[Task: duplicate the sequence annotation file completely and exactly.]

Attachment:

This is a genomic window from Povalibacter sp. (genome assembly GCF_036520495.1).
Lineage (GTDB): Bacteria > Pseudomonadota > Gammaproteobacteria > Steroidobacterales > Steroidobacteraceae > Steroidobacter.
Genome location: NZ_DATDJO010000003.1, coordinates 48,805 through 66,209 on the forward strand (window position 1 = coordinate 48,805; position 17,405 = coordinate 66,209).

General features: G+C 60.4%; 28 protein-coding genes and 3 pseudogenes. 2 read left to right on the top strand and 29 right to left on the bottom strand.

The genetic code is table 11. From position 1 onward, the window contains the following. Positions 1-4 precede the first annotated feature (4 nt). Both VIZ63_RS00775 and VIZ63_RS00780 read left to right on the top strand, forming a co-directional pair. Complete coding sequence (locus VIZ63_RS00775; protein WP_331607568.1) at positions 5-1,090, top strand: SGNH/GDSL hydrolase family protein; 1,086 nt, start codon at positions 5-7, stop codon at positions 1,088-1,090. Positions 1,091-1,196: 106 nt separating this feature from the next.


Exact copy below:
This is a genomic window from Povalibacter sp. (genome assembly GCF_036520495.1).
Lineage (GTDB): Bacteria > Pseudomonadota > Gammaproteobacteria > Steroidobacterales > Steroidobacteraceae > Steroidobacter.
Genome location: NZ_DATDJO010000003.1, coordinates 48,805 through 66,209 on the forward strand (window position 1 = coordinate 48,805; position 17,405 = coordinate 66,209).

General features: G+C 60.4%; 28 protein-coding genes and 3 pseudogenes. 2 read left to right on the top strand and 29 right to left on the bottom strand.

The genetic code is table 11. From position 1 onward, the window contains the following. Positions 1-4 precede the first annotated feature (4 nt). Both VIZ63_RS00775 and VIZ63_RS00780 read left to right on the top strand, forming a co-directional pair. Complete coding sequence (locus VIZ63_RS00775; protein WP_331607568.1) at positions 5-1,090, top strand: SGNH/GDSL hydrolase family protein; 1,086 nt, start codon at positions 5-7, stop codon at positions 1,088-1,090. Positions 1,091-1,196: 106 nt separating this feature from the next.